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HSBC To Achieve Net Zero Emissions By 2050, Sets Aside $1 Trln For Green Financing: Reuters


10/09/2020


HSBC To Achieve Net Zero Emissions By 2050, Sets Aside $1 Trln For Green Financing: Reuters
A target of achieving net zero carbon emissions across its entire customer base by the year 2050 at the most has been set by HSBC while also providing financing to help clients make the transition to the tune of between $750 billion and $1 trillion, said the bank’s  Chief Executive Noel Quinn in an interview to the news agency Reuters.
 
This target set by the biggest bank of Europe is its strongest yet on climate change even as the bank was severely criticized by some environmental groups over the company not implementing more immediate measures to bring down its financing for fossil fuel projects.
 
“COVID has been a wake-up call to us all, including me personally. We have seen how fragile the global economy is to a major event, in this case a health event, and it brings home the reality of what a major climate event could do,” Quinn told Reuters in a video interview.
 
He added that a target of achieving net zero emissions in its own operations by 2030 has been set by HSBC.
 
While similar goals for achieving net zero carbon emission have been set by other banks of the United Kingdom such as NatWest, what makes HSBC’s pledge more important is because of the target of the bank to achieve it across its huge Asia-focused client base and is one of the biggest environmental pledges that the company has ever made.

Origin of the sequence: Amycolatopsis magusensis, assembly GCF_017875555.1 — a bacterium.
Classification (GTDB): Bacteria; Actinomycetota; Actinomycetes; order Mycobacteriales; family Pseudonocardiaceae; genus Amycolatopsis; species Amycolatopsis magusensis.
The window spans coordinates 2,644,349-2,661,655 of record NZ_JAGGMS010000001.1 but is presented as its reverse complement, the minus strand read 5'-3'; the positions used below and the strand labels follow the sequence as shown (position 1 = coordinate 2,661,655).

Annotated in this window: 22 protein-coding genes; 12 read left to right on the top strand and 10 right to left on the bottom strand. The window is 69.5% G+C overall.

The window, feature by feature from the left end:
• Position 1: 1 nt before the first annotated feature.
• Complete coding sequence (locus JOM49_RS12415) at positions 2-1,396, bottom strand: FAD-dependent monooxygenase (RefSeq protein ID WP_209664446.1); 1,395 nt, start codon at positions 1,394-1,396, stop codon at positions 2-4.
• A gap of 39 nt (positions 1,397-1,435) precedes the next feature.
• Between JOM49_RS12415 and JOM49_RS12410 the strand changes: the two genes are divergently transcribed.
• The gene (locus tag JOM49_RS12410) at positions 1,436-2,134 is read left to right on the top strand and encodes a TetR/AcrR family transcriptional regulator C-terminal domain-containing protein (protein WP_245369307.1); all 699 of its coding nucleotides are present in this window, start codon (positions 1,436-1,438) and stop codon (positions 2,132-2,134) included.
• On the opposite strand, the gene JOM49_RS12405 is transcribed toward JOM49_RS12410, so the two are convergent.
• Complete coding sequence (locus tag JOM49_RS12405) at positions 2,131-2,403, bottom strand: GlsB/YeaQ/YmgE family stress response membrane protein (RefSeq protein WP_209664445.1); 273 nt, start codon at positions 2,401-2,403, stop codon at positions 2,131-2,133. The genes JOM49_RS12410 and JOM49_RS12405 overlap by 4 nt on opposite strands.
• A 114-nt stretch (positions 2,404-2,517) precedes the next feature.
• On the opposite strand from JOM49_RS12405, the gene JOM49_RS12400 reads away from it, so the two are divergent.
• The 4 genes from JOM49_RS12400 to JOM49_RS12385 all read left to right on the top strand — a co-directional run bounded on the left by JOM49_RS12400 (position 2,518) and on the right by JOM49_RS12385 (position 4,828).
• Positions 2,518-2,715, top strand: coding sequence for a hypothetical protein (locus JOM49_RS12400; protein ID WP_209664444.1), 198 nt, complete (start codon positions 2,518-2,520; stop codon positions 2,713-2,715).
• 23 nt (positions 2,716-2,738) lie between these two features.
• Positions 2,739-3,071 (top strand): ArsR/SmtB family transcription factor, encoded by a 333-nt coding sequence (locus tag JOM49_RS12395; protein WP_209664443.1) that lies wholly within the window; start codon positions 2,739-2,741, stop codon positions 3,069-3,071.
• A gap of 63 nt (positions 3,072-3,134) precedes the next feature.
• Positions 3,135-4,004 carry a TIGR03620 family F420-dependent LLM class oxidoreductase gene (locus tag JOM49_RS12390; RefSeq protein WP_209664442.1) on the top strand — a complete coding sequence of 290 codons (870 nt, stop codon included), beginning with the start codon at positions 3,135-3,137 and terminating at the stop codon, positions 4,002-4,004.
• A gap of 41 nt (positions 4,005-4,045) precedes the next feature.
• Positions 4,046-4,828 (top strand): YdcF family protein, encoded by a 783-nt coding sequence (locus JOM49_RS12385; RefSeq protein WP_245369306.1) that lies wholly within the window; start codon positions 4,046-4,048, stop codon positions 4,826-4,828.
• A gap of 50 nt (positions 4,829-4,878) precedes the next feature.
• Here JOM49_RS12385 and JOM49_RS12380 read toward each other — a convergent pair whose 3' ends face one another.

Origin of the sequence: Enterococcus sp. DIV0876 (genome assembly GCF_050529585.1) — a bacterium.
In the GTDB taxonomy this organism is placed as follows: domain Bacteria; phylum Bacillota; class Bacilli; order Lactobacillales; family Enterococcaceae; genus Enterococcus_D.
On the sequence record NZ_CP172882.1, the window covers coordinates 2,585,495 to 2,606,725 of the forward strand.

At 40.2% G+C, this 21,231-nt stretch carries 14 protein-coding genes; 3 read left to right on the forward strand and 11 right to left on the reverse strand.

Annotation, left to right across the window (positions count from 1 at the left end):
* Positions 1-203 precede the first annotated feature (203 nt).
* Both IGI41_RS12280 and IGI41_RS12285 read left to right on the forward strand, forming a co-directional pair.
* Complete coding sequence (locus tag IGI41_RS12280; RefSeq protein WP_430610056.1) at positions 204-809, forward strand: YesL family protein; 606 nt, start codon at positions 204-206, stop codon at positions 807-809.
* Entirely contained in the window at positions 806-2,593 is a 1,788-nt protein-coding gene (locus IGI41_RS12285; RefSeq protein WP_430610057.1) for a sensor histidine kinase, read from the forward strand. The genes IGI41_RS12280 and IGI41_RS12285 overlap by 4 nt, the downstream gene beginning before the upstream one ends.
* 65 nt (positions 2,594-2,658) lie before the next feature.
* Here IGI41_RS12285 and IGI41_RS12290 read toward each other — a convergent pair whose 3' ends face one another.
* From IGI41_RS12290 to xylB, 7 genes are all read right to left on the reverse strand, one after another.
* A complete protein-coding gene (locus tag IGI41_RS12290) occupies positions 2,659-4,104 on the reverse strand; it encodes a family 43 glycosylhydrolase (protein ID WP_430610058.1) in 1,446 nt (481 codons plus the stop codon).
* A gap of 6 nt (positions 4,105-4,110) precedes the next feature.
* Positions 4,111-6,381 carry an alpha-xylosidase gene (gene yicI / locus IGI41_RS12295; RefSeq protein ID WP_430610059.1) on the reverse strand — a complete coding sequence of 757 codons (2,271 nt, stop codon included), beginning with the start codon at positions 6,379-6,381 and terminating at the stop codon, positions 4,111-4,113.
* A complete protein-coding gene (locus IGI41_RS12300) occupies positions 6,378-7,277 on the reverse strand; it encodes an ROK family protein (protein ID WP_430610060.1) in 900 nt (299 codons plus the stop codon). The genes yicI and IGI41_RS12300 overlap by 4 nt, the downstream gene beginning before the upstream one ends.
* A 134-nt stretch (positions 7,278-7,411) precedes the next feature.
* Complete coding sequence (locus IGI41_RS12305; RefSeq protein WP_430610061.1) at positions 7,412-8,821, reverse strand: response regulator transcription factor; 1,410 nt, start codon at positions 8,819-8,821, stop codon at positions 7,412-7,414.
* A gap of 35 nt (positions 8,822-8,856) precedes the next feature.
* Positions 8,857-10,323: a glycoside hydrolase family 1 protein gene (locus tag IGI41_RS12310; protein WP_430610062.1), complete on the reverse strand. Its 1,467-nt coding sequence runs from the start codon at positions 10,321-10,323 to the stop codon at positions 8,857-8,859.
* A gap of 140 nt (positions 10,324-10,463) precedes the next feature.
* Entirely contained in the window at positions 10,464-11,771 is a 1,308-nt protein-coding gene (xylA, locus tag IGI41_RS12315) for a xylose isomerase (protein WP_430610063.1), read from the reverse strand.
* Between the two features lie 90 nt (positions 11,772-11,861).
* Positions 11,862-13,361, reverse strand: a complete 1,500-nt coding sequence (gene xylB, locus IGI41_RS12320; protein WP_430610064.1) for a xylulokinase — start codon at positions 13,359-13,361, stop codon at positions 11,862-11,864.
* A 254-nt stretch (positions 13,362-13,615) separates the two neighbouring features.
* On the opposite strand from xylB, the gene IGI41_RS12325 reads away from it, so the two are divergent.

These new goals are mainly stated as aims and not as hard commitments and therefore the actions of the bank will be closely watched for how quickly and fully it puts in efforts to achieve the target. It is expected that there would also be scrutiny of the bank over whether it has given itself any leeway in continuing to fund some fossil fuel-linked clients – particularly those projects in the developing markets.
 
Activists, shareholders and politicians have imparted increasing criticism on HSBC in recent times over allegations that the bank is a contributor of climate change as it finances projects that are environmentally harmful. 
 
Te strategy of the bank currently is to focus on expansion of its capital markets-focused carbon transition policies into a much wider one that encompasses all its activities with relation to financing, asset management, and corporate and retail banking, Quinn said.
 
“What we have given the market is an ambition that our total financing by 2050 will be net zero, that is a far bigger prize or goal than picking a sub-segment of our portfolio and saying ‘I am not going to bank you’ because that’s not what the world needs,” he said.
 
“That industry or that customer may then just go to Bank X, Bank Y or Bank Z. They won’t have changed their business model.”
 
Compared to its peers in the area of climate change, HSBC has lagged peers, say its critics, and therefore it faces the potential of loosing out in this aspect to rivals such as BNP Paribas that have already set ambitious carbon targets for themselves.
 
(Source:www.reuters.com)